US crude oil stocks surged 6.2 million barrels the week ended March 7 on a cut in US refinery utilization rates and an increase in oil imports, according to data released Wednesday by the US Energy Information Administration. You can read our analysis here.
By Joshua Brown & Richard Capuchino | March 12, 2014 02:12 PM Comments (0)
The first domino of what could be a new page in the shifting international crude market fell in late February when Cosmo Oil imported a cargo of Mexican crude to its refinery in Japan.
This seemingly insignificant transaction actually tells yet one more story in the larger tale about the changes in crude exports, especially for countries that once had a firm grasp on the US marketplace.
By Colin Richardson | March 11, 2014 04:29 PM Comments (0)
The precipitous plunge in spot iron ore prices early this week saw derivatives trading over the Singapore Exchange surge, data from the bourse showed.
SGX cleared around 3.6 million mt of swaps and futures Monday, and 180,000 mt of options, according to the exchange and London-based brokers.
This was the biggest trading day in the history of iron ore derivatives, surpassing the previous record, set June 5, 2013, by 5.2%, according to The Steel Index, a specialist pricing unit of Platts operating under its own methodology. Owned by Platts, TSI’s iron ore prices are used as settlement basis by SGX.
By William Powell | March 11, 2014 01:45 PM Comments (1)
What a difference a few months can make. Russia ended 2013 with record natural gas supplies to Europe, reaching perhaps a third of European demand. Now, with the end of the first quarter not yet in sight, Cold War rhetoric is clouding the gas export giant’s future.
Western politicians on either side of the Atlantic have aired views on the positive role that US LNG could play in reducing the European Union’s reliance on it, while those in the east have focused more on the need to protect national interests if they are threatened in a neighboring state.
By Ashok Dutta | March 10, 2014 12:01 AM Comments (0)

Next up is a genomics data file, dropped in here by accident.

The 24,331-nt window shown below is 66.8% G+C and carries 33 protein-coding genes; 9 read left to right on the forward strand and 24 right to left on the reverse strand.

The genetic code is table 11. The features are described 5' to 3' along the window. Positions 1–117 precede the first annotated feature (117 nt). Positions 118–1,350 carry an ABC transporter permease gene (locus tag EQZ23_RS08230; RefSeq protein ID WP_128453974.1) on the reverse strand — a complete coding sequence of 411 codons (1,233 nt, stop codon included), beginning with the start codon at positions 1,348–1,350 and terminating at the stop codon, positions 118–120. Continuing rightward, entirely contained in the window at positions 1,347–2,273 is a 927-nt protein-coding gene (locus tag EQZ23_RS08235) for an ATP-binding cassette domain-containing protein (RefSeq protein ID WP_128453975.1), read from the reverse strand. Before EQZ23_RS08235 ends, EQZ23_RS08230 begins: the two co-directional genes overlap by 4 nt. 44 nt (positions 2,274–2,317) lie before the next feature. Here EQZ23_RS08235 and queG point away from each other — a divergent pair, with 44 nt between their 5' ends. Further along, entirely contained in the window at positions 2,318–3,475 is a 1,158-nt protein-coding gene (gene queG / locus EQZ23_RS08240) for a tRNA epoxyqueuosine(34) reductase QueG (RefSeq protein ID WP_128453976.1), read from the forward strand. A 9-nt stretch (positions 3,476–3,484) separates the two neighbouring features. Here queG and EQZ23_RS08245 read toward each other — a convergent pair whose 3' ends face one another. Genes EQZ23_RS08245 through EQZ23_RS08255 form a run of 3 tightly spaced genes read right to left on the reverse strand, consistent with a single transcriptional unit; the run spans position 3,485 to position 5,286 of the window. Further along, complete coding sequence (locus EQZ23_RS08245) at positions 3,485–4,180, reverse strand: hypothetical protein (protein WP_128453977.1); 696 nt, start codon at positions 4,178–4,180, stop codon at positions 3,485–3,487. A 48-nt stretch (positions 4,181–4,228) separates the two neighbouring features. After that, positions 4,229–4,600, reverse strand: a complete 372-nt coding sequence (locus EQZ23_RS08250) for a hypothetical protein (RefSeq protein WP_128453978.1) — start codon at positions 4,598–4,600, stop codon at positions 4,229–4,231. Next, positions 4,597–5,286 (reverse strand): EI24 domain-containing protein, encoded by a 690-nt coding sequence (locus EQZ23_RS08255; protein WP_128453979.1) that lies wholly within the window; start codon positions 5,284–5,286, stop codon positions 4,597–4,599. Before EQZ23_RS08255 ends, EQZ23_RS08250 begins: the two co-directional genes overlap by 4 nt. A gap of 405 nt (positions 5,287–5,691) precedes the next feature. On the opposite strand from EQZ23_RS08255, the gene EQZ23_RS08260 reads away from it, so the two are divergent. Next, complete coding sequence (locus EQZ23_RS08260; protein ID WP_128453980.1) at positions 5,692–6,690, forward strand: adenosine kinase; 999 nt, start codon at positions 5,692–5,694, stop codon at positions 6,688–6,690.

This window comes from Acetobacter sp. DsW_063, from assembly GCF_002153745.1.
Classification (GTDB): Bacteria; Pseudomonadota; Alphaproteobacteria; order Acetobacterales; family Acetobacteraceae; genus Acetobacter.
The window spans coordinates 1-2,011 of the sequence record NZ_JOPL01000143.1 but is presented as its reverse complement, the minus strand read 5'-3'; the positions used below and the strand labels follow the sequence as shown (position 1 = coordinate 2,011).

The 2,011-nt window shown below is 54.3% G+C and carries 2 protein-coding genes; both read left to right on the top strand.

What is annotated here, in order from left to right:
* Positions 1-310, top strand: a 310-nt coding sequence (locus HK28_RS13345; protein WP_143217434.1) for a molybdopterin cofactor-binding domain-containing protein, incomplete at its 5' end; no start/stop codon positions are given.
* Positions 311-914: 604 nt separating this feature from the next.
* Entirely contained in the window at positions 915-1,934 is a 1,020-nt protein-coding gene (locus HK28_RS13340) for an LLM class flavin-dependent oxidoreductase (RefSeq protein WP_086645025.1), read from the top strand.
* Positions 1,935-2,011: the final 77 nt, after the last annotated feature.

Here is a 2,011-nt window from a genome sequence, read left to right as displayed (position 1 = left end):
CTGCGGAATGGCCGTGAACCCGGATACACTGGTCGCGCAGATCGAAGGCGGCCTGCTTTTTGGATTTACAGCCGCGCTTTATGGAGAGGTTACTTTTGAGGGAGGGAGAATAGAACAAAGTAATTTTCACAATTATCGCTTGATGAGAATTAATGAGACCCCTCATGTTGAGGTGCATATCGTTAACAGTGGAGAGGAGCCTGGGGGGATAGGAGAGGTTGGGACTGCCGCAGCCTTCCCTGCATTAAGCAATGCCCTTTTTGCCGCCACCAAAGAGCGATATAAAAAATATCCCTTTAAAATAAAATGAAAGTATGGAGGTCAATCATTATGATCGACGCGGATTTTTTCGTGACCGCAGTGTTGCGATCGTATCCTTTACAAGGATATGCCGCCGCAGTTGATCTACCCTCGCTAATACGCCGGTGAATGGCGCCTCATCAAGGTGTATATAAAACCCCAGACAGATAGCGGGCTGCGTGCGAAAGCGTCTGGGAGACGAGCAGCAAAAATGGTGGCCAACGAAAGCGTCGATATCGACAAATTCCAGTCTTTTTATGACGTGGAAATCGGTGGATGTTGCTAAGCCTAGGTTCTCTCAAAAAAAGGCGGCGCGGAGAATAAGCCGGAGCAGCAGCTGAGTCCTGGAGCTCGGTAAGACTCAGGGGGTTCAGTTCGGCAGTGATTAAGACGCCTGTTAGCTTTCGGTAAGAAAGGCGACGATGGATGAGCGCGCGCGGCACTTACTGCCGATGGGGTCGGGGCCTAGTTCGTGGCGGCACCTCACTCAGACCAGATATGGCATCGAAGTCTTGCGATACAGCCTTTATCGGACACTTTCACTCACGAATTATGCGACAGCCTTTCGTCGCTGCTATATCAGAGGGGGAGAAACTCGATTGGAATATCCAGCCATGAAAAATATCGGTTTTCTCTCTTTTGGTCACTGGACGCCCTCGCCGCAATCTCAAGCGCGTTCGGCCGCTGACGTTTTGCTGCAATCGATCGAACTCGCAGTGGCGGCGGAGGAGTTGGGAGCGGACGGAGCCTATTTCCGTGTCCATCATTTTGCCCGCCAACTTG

By News Desk | March 7, 2014 01:52 PM Comments (0)
The recent increase in the price of oil certainly isn’t happening because of any shortfall coming out of OPEC, at least not in February. Our monthly report on the production numbers, and our analysis, can be found here.
By Michael Rieke | March 7, 2014 12:01 AM Comments (4)
The simple answer to that question is that there is no simple answer.
Historically, LNG prices were linked to oil because LNG was displacing oil and that practice continued until US LNG export projects were proposed. Buyers from the US export projects will get LNG based on Henry Hub gas prices because in most cases they will be responsible for buying US gas and transporting it by pipeline to their contracted export projects to be liquefied.
That access to those Henry Hub-priced supplies has spurred buyers to seek gas-indexed prices in their new purchase contracts, displacing traditional oil-indexed prices.
A number of buyers, especially in Japan, are pushing proposed British Columbia export projects to use the US benchmark Henry Hub gas price as the index for LNG.
By News Desk | March 5, 2014 02:08 PM Comments (0)
Our analysis/forecast of this week’s Energy Information Administration inventories predicted a build of about 1.5 million barrels. That’s just about where it came in. You can read our analysis here.
By Katharine Fraser | March 5, 2014 01:33 PM Comments (4)
Let’s try to avoid “the U word.”
That was the polite suggestion of an IHS consultant Wednesday in ironically opening a panel discussion on Russian gas exports at the IHS CERAWeek conference in Houston, ongoing while the U word–Ukraine–continues to simmer.
“Diplomatic crisis come and go,” Thane Gustafson, senior director of IHS’ Russian and Caspian energy group said and a man who has been commenting on Soviet and Russian energy affairs for many years.